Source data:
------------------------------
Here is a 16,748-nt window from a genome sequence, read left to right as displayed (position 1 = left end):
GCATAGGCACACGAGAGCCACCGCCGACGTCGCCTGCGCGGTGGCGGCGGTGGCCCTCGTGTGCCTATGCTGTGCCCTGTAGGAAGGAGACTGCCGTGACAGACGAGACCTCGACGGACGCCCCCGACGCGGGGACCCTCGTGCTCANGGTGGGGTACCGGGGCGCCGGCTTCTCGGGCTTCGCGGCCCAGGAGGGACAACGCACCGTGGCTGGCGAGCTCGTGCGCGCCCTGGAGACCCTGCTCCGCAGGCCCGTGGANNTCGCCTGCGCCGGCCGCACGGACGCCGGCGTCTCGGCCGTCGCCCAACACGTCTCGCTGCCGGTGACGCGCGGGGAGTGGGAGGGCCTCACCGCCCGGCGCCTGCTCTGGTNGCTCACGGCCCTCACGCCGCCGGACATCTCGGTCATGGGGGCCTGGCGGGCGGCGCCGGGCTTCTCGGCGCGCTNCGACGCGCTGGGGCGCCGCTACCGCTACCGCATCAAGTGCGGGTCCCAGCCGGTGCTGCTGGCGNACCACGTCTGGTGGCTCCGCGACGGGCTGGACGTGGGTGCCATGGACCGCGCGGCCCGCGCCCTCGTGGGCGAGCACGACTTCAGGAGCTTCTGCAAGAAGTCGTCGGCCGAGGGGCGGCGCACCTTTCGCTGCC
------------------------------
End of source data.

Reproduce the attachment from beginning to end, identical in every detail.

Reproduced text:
Here is a 16,748-nt window from a genome sequence, read left to right as displayed (position 1 = left end):
GCATAGGCACACGAGAGCCACCGCCGACGTCGCCTGCGCGGTGGCGGCGGTGGCCCTCGTGTGCCTATGCTGTGCCCTGTAGGAAGGAGACTGCCGTGACAGACGAGACCTCGACGGACGCCCCCGACGCGGGGACCCTCGTGCTCANGGTGGGGTACCGGGGCGCCGGCTTCTCGGGCTTCGCGGCCCAGGAGGGACAACGCACCGTGGCTGGCGAGCTCGTGCGCGCCCTGGAGACCCTGCTCCGCAGGCCCGTGGANNTCGCCTGCGCCGGCCGCACGGACGCCGGCGTCTCGGCCGTCGCCCAACACGTCTCGCTGCCGGTGACGCGCGGGGAGTGGGAGGGCCTCACCGCCCGGCGCCTGCTCTGGTNGCTCACGGCCCTCACGCCGCCGGACATCTCGGTCATGGGGGCCTGGCGGGCGGCGCCGGGCTTCTCGGCGCGCTNCGACGCGCTGGGGCGCCGCTACCGCTACCGCATCAAGTGCGGGTCCCAGCCGGTGCTGCTGGCGNACCACGTCTGGTGGCTCCGCGACGGGCTGGACGTGGGTGCCATGGACCGCGCGGCCCGCGCCCTCGTGGGCGAGCACGACTTCAGGAGCTTCTGCAAGAAGTCGTCGGCCGAGGGGCGGCGCACCTTTCGCTGCC